The year that was: Digital India 2.0

By Rajan S Mathews, New Delhi
06/01/2017   0 Comments

For an industry which is all-pervasive and is as large as telecom, it is not an easy task to sum up the entire year in binaries. There were many shades that the Indian telecom industry experienced in 2016 which was also a year of turbulence and flux for the sector.  
The year 2016 witnessed a higher level of synergy between the Indian telecom industry and the Government and a lot of issues were tackled jointly and in cooperation with each other. The year started with the issue of call drops vexing both customers and operators. The TRAI order was successfully challenged by operators in the Supreme Court which finally and decisively put the matter to rest, allowing the operators to focus on the root causes. 
The Government also provided the much-needed support by clearing several long-pending issues like those of uniform Right of Way (RoW), spectrum sharing, trading guidelines and spectrum harmonisation. 
The successful auction of spectrum helped the Government garner Rs 65,789 crore. This is a major step for future advancement in mobility and will help India move closer to meeting its tele-density target. Taking forward the industry’s commitment of providing the best services, the operators further rolled out 4G LTE networks. The Government was able to harmonise spectrum as per global standards. 
Reliance Jio was launched into the telecom sector. It commenced its commercial service by introducing an innovative package, including a free voice for life. This led to a major confrontation with other operators over POIs which finally got addressed by the Telecom Regulatory Authority of India (TRAI). Recommendations of the TRAI are being reviewed by the Department of Telecom. The free voice service from the RJIL led to competitors adjusting their tariffs.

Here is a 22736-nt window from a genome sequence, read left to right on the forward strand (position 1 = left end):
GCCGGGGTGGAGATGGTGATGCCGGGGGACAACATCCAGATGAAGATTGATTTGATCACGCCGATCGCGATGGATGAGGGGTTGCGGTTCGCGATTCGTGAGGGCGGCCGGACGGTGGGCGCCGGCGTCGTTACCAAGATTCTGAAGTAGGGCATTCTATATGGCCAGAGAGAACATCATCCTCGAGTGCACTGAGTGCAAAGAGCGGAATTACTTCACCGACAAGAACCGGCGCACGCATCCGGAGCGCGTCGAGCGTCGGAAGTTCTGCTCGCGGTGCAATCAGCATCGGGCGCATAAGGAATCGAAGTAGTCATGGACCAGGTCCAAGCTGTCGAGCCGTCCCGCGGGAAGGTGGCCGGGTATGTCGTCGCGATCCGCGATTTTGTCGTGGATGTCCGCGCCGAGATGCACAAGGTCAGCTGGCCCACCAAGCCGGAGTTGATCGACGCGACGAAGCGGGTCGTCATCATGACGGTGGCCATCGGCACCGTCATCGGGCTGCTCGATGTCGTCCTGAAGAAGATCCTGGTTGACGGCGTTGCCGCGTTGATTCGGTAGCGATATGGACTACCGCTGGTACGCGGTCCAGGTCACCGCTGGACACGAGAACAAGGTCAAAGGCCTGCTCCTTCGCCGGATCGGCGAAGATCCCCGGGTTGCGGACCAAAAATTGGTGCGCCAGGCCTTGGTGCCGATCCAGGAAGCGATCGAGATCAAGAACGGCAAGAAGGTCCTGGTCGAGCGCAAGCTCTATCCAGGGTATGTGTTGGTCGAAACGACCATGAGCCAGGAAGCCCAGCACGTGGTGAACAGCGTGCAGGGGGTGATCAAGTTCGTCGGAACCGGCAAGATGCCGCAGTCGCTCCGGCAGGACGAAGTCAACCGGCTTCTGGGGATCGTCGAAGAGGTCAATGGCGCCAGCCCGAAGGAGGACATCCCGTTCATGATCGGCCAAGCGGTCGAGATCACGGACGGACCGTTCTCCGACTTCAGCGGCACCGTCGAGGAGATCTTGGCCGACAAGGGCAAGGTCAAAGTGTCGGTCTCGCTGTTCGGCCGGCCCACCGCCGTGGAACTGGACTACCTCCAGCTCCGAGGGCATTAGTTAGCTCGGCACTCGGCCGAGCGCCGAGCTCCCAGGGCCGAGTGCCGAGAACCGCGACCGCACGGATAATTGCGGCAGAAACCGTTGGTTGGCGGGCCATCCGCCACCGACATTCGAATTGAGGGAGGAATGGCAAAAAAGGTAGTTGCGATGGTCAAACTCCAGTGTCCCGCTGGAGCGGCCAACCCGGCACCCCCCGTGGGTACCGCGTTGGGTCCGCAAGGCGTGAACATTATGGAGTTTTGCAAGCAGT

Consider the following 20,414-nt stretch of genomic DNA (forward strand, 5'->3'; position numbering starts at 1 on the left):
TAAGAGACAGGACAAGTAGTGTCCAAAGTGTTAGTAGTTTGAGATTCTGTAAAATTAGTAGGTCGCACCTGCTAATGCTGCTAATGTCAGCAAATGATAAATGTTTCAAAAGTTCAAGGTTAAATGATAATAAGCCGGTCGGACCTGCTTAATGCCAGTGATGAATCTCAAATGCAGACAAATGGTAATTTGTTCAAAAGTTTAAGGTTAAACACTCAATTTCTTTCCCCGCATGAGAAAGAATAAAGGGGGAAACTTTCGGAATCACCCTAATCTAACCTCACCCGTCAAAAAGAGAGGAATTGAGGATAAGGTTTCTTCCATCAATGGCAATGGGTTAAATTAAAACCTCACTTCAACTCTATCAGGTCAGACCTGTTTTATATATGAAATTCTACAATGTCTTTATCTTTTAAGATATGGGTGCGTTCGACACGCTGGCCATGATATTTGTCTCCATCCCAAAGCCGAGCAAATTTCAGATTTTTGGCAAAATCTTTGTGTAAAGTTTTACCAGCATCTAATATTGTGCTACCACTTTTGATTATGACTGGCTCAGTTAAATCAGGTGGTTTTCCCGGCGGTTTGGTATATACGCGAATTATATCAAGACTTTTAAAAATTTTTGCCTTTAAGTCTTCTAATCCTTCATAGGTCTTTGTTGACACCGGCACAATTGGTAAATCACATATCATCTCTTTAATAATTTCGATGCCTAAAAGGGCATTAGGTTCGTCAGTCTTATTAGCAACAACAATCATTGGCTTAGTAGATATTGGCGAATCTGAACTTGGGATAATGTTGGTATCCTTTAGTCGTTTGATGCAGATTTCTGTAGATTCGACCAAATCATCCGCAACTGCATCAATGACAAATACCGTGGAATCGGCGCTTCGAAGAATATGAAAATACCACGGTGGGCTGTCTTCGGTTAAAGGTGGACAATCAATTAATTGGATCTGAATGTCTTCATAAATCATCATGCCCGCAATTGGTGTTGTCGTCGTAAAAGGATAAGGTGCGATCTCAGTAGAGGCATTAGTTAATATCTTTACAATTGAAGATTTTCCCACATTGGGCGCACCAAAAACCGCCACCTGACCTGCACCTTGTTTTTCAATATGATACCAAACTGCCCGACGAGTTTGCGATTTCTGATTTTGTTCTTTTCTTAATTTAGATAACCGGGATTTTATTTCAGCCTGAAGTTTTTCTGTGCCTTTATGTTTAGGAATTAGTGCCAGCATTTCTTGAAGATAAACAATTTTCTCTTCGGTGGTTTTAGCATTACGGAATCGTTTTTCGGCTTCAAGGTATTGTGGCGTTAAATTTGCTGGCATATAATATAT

A sum of about Rs 9,27,000 crore has been invested so far by TSPs in building a world class Telecom Infrastructure. This is the second largest private sector investment in infrastructure among all the sectors in India. To support the orderly growth of the telecom sector, TSPs have invested about Rs 3, 27,000 crore in Spectrum Auctions alone since 2010.
To address the problem of call drops, there was an addition of about 3.51 lakh BTSs in the last 12 months. The RoW guidelines were cleared by the Government, which will fast-forward India into the digital world by ensuring a rollout of optical fibre cables and over ground telecom infrastructure. This in turn will ensure the success of the Digital India Mission. The industry has made consistent and significant efforts to optimize networks which have largely been completed, with more than two lakh sites being installed during the last 15 months for 2G and 3G services across the country since January 1, 2015.  

The spectrum auction took place successfully in the month of October. However, 700 MHz spectrum remained unsold due to an unrealistic reserve price. The industry has asked that the prices be aligned with market forces and the spectrum be put up for auction again in two years’ time. The industry is now looking forward to obtaining the spectrum and rolling out the networks speedily so that consumer experience may be made seamless. An ambitious and robust blueprint for transforming the digital identity of the country will be completed on the additional spectrum that has been sold in what has been a successful auction.
Another big achievement was the Government’s release of E-KYC norms which allow the use of Aadhaar e-KYC service of the UIDAI for issuing connections to mobile subscribers in India. The e-KYC will address the problem of fraudulent elements getting telephone connections on forged or fake documents.